He Ain't Heavy: Boy, 8, Completes Mini Triathlon With Severely Disabled Little Brother In Tow

He ain't heavy, he's my brother...if ever a song applied to a child, it's eight-year-old Noah Aldrich.

For his bond with his severely disabled sibling is like no other, epitomised by this wonderful story about how he competed in a local youth triathlon – and took his little brother with him.

Lucas, six, was born with lissencephaly – a rare brain disorder that means he will never walk, talk, or eat on his own.

But big bro Noah refuses to leave him behind and so, the pair, from Idaho, U.S., trained for three months for the event.

And then, on July 12, the brothers took part in a 200-metre swim, three-mile bike ride and one mile run...with Noah carrying little Lucas in the sweltering heat the entire time.

For the swim, Noah pulled Lucas along in a raft before his little brother was transferred into a bike trailer for the cycle and a buggy for the run.

Their mum Alissa Aldrich told the New York Daily News: "It was a little nerve wracking but exciting and exhilarating at the same time.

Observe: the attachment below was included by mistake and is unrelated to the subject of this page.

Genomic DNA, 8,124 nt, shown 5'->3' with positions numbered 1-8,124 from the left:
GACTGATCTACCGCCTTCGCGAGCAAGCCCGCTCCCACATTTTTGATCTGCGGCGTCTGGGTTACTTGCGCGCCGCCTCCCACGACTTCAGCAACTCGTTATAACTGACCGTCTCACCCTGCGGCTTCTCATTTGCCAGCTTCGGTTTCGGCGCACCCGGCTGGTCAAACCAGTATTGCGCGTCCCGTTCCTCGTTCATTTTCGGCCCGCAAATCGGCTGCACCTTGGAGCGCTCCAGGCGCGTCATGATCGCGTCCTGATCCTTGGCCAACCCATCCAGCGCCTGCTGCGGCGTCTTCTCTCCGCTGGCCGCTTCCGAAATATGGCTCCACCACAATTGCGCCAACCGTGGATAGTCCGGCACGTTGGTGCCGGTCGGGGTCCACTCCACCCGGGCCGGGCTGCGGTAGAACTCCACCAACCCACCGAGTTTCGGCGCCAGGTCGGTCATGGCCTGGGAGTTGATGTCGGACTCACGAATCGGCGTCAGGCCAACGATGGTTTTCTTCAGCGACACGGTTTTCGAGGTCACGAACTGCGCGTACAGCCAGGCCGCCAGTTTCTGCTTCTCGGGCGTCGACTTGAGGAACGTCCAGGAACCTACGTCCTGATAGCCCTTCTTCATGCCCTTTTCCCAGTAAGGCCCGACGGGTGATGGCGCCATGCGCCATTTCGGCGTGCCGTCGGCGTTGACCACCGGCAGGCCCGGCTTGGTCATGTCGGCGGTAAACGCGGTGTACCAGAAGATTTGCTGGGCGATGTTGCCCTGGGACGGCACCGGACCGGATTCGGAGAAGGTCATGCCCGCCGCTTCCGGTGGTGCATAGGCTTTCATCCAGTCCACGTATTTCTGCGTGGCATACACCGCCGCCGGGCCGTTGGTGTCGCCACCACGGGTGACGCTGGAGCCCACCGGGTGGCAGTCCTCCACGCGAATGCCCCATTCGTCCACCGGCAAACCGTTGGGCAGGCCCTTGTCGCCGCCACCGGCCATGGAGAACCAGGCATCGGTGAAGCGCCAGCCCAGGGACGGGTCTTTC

"And we're definitely proud. As a parent it was a pretty incredible thing to watch."

Despite Lucas' condition, the family still like to remain active and they've all been on a flight together, been adaptive skiing and on a trip to Disney World.

The two brothers are especially close and their mum says Lucas 'lights up' when he sees his big brother and starts moving his arms and legs excitedly.

They love to hang out together, watching cartoons and going on walks and bike rides as Noah pushes him in his buggy.

But the triathlon is the biggest thing they've done together.

Alissa said: "I think [Lucas] definitely knew he was part of something pretty special.

"When we got him out of the water, he had the biggest grin that you would have ever seen (and) I know he enjoyed the bike and the run.

"Our goal with the whole thing was just to have fun. You can live life without limits."

The family has set up Lucas's House, a place where children in Idaho and the surrounding area can receive respite and end of life care.